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A shocker for Canadians in Bob Woodward's book

U.S. Marines knock at the door of a shop while conducting searches in Helmand province on April 23, 2010.


When Bob Woodward's book hits the stands, most of the attention will no doubt turn to Afghanistan - "Obama's war," as the Washington Post has for some time been styling it. Indeed, based on published excerpts, the Times of London is already drawing conclusions, in an editorial entitled Obama's Civil Wars:

"President Obama resented the two wars that he inherited, as a distraction and a drain of billions of dollars. He loathed the idea of sending more troops to Afghanistan. From the moment that the first four-star general marched into the Oval Office, the President felt boxed in by the Pentagon: told that he would lose the war if he did not send more, but reckoning that he would lose the Democratic Party if he did.

His response combined the worst of both worlds. He held too brisk a review of policy in the spring of last year, to which (as some of his closest advisers have told The Times, the White House gave too little attention). By commissioning General Stanley McChrystal, commander of forces in Afghanistan, to conduct a second review, he set a trap for himself - and fell into it. He gave the resulting proposal more public status than he need have done. When the general recommended a surge of troops (as generals are often inclined to do), Mr. Obama left himself little room to disagree.

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This is inept politics. The months he let pass while mulling over his response compounded the fault. Soldiers died, and the Taliban laughed, as the world watched the leader of the world's most powerful country try to make up his mind. The outcome was a fudge: fewer troops than requested, with an exit date of 2011 attached."

And if you think that editorial is just a another example of Rupert Murdoch/Fox News-speak, here's the Guardian's take, in an editorial entitled Obama and Afghanistan: Credibility gap:

"Barack Obama inherited both the war in Afghanistan and the worst economic crisis since the Great Depression. Now he tells critics, somewhat late in the day, that a Republican president's response to resurgent Taliban and bankrupt bankers would have been worse. True, but that does not mean that his response to both - a troop surge in Afghanistan and an inadequate stimulus package - were the right ones….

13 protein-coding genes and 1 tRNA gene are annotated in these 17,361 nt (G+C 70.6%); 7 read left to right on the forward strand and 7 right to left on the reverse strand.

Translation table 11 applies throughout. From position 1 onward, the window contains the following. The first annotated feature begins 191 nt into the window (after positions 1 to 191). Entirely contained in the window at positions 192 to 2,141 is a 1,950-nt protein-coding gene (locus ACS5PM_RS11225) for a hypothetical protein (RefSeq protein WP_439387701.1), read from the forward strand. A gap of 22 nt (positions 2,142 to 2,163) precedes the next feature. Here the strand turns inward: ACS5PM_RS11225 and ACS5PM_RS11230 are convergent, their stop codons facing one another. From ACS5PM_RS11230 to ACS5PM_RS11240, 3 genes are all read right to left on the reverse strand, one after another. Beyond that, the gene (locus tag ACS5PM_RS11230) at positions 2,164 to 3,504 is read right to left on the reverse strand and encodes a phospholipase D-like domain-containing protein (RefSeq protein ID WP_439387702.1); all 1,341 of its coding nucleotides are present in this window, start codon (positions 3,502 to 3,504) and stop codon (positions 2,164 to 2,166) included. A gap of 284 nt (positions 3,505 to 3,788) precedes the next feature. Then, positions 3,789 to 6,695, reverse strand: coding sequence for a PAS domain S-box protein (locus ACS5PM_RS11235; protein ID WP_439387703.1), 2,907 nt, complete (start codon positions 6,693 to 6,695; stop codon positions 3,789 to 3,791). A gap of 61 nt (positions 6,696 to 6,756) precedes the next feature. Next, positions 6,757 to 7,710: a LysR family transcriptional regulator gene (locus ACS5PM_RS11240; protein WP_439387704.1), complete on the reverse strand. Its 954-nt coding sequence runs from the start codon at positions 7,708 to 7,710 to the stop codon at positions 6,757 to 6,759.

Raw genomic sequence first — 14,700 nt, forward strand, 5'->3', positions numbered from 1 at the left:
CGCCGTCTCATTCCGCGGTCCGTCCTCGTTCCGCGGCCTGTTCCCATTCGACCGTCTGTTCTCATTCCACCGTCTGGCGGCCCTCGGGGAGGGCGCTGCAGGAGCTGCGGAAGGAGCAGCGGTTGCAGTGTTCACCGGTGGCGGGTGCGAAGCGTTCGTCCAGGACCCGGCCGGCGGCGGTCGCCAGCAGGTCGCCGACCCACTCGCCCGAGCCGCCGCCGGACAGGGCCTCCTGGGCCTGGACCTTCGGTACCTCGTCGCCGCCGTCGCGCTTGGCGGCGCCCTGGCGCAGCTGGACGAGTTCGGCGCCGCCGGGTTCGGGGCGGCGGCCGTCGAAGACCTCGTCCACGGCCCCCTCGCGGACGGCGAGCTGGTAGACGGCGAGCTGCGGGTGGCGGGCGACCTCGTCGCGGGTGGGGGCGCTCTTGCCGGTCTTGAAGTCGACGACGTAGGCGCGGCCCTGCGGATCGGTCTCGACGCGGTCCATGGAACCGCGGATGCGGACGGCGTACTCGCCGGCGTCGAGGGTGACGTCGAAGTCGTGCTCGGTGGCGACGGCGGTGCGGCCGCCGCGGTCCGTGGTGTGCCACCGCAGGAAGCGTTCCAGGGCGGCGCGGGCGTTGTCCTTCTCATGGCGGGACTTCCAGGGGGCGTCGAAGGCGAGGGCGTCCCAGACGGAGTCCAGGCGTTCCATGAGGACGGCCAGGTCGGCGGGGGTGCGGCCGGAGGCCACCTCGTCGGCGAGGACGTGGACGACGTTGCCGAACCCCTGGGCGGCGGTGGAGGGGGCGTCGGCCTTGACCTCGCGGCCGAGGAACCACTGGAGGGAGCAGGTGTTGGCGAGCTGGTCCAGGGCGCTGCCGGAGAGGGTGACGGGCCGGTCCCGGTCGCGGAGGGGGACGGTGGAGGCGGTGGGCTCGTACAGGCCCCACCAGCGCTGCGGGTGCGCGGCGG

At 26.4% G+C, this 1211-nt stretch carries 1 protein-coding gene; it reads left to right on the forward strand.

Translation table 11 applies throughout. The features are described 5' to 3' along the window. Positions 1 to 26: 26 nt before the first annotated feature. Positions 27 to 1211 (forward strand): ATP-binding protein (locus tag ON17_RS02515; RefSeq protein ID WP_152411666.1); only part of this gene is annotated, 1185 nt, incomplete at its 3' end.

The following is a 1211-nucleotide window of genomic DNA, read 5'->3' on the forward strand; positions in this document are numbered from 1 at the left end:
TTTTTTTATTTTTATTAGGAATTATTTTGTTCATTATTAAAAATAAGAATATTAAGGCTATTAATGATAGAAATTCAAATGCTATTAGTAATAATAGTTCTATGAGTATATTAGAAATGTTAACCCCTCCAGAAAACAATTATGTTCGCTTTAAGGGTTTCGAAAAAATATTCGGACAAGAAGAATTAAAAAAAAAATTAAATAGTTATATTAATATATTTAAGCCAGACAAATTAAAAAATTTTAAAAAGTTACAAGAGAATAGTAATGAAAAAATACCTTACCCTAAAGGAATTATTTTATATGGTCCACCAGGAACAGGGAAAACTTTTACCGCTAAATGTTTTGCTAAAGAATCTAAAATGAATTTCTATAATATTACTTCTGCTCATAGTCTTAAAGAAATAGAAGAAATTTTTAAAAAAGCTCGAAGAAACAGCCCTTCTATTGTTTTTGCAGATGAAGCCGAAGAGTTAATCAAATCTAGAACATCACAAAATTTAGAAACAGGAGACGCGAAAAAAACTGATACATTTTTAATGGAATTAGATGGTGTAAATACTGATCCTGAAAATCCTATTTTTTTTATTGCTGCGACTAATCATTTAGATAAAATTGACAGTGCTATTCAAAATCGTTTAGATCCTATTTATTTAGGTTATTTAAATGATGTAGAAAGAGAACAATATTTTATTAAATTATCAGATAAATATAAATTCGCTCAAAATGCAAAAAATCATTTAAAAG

It has been just over a month since the last of those 30,000 troops were deployed, and it is only three months until the review of that decision has to take place. Yet we hear that Obama wants out of Afghanistan at all costs ("I am not doing long-term nation-building"); that David Petraeus, since appointed the commander of ISAF, says that the U.S. will be in the fight for the rest of his life and probably his children's; and that they think that Hamid Karzai, the bearing on which the whole creaky wheel turns, is a manic depressive.

How much more difficult will it be for Obama when he has to stand up, some time before July 2011, and say the U.S. is in Afghanistan for the long run? His only hope is that, by next July, the tide will have turned sufficiently for Gen. Petraeus to say that counter-insurgency is working. Failing that, a recalcitrant president will have been drawn ever deeper into a war he does not believe in, and which he cannot get out of. He would have been better off trusting his instincts."

For Canada - and for MPs in particular - this debate is timely, as we can expect pressure to leave some troops in Afghanistan to increase significantly between now and the NATO meeting in November. But, for Canadians, there's also, according to the New York Times, a real shocker in the Woodward book - one that should be factored into the debate on Afghanistan as well as other national debates:

"A 2009 President's Daily Brief and another highly restricted report, Mr. Woodward writes, 'said that at least 20 al-Qaeda converts with American, Canadian or European passports were being trained in Pakistani safe havens to return to their homelands to commit high-profile acts of terrorism.'

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'They included half a dozen from the United Kingdom, several Canadians, some Germans and three Americans,' the book continues. 'None of their names was known'."

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